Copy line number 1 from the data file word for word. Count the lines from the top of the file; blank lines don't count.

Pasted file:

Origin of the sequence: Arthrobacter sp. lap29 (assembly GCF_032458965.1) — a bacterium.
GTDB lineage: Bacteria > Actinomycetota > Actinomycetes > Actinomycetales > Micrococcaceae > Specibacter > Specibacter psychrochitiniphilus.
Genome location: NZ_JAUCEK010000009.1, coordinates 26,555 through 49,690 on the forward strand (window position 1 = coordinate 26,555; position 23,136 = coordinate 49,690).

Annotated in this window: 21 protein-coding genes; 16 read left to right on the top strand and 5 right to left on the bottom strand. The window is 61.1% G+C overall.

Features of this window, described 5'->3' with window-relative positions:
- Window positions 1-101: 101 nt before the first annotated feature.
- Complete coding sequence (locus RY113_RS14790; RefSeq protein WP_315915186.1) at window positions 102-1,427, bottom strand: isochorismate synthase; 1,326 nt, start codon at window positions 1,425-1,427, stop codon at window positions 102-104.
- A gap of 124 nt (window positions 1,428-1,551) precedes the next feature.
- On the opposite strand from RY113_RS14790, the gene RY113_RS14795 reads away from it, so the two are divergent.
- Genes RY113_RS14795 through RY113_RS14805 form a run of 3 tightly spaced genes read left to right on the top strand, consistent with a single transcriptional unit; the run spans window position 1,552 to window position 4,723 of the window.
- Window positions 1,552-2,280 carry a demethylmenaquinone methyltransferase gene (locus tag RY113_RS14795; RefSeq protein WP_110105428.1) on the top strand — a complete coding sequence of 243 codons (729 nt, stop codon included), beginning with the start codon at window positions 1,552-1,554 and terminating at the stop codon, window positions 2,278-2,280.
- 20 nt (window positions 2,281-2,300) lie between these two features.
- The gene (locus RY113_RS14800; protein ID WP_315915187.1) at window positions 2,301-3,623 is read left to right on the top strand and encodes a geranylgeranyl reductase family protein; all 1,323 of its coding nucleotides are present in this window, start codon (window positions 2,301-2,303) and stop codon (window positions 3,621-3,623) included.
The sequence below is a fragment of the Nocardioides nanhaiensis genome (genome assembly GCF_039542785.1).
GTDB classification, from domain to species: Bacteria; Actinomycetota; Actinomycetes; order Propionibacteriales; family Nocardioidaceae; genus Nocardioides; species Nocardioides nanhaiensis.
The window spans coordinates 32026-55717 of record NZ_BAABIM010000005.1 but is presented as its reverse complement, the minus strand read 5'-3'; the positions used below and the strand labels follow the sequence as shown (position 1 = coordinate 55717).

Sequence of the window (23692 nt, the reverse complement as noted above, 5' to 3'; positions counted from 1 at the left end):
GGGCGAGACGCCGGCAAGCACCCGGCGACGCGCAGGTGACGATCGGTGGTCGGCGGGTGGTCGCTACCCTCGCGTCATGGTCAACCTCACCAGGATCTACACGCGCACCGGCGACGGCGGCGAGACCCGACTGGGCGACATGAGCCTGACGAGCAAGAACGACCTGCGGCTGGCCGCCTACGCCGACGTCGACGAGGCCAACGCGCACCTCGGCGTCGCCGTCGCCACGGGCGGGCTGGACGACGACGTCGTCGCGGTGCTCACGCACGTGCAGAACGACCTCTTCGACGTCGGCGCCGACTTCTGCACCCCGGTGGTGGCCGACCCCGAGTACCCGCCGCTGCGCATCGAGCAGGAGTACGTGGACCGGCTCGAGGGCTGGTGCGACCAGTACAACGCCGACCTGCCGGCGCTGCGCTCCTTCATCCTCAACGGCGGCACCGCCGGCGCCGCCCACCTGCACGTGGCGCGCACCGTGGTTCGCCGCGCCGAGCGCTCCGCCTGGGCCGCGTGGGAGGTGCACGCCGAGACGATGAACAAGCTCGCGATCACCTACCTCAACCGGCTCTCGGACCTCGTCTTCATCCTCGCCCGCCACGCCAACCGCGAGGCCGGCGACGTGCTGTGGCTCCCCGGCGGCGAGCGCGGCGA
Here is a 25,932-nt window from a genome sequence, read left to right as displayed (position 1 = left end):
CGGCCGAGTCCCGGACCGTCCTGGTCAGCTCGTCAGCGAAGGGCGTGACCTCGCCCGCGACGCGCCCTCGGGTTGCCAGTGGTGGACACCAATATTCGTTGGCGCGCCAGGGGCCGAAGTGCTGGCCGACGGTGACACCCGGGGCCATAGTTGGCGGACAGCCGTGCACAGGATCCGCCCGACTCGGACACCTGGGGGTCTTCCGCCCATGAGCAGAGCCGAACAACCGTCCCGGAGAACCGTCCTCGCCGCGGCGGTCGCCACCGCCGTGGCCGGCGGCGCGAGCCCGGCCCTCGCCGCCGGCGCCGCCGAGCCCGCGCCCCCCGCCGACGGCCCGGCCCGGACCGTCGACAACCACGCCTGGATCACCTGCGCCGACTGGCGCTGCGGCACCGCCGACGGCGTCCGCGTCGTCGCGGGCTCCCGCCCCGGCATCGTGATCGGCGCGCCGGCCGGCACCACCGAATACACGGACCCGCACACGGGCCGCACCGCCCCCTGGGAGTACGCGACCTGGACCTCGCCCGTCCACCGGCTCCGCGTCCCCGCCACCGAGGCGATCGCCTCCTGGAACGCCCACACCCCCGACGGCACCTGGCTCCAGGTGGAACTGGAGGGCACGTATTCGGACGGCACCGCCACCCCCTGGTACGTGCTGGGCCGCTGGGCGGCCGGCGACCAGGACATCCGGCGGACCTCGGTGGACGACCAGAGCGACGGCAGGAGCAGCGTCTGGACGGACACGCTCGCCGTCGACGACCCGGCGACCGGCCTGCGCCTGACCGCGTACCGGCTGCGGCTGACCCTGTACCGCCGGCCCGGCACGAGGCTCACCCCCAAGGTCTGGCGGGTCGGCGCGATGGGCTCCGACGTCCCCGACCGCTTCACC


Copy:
Origin of the sequence: Arthrobacter sp. lap29 (assembly GCF_032458965.1) — a bacterium.